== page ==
Fernandez’s book project, completed with his colleagues at University of Luxembourg and Penn State, focuses on how universities across the world take the lead in producing research in science, technology, engineering, math and health fields in the 21st century. Fernandez was a co-editor and wrote the chapter on the United States.
“In the ’90s there was this idea that universities were these bureaucratic, lumbering organizations that wouldn’t be able to adapt in the 21st century and that companies were going to end up leading STEM innovation and research,” Fernandez said. “And we found that’s not really the case.”
“Universities are nimble,” he said. “Sometimes they partner with corporations, but faculty and researchers affiliated with universities author or co-author more than 75 percent of scholarly publications in STEM and health fields.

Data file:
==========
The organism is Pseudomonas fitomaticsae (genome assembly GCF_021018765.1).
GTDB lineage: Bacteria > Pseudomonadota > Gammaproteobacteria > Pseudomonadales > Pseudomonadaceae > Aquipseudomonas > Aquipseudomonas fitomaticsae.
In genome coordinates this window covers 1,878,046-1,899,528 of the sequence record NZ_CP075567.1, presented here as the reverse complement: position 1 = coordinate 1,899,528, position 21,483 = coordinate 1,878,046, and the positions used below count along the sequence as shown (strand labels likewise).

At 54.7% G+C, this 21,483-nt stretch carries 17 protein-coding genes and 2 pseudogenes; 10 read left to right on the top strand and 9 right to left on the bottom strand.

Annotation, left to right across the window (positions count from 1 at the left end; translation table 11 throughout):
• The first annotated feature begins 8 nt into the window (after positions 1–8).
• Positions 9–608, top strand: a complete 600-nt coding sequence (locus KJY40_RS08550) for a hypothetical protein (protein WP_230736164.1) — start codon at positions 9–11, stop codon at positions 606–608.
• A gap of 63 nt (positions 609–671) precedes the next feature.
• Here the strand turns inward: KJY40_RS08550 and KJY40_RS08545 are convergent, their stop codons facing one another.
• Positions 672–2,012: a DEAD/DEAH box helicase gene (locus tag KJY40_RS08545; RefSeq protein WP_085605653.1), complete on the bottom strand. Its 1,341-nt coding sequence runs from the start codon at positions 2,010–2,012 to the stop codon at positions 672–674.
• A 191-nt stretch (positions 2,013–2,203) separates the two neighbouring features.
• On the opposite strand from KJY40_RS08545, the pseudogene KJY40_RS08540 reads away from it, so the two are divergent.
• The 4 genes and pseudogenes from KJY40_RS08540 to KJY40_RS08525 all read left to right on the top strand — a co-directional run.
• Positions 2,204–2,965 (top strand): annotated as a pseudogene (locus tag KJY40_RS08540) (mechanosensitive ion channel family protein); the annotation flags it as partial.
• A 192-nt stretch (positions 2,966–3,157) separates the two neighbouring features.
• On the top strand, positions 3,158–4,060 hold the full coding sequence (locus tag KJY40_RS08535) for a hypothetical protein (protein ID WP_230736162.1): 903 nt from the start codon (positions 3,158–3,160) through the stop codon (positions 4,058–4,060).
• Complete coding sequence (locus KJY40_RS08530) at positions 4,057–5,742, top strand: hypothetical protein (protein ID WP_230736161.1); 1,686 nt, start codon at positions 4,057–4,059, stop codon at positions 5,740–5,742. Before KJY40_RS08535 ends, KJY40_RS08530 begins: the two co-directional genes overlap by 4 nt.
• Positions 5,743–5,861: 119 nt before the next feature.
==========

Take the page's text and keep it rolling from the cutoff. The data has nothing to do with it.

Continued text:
“These doom-and-gloom people who say universities are the way of the past and industry is the way of the future – that’s not really true. Universities are the way of the future and are still worthy of public investment.”
The research approach in the book involved piecing together 100 years of publication data – comparing publications across different countries and time periods. The researchers looked at the number of publications as well as the quality.
In the award announcement, Blanca Torres-Olave, chair of the Council for International Higher Education’s Research Award Committee, said members were impressed by the longitudinal scope, the rigorous econometric methods and the global analysis used.
“The combination of these elements makes the volume truly innovative, and holds great potential to serve as a model for future research,” she wrote.
With his parents still in the southern California desert, Fernandez said he ordered an extra copy of the book to send them.
“I did not expect to end up in Texas, but I’m happy I did.”
–By Ericka Mellon
–Photo by Jaime Questell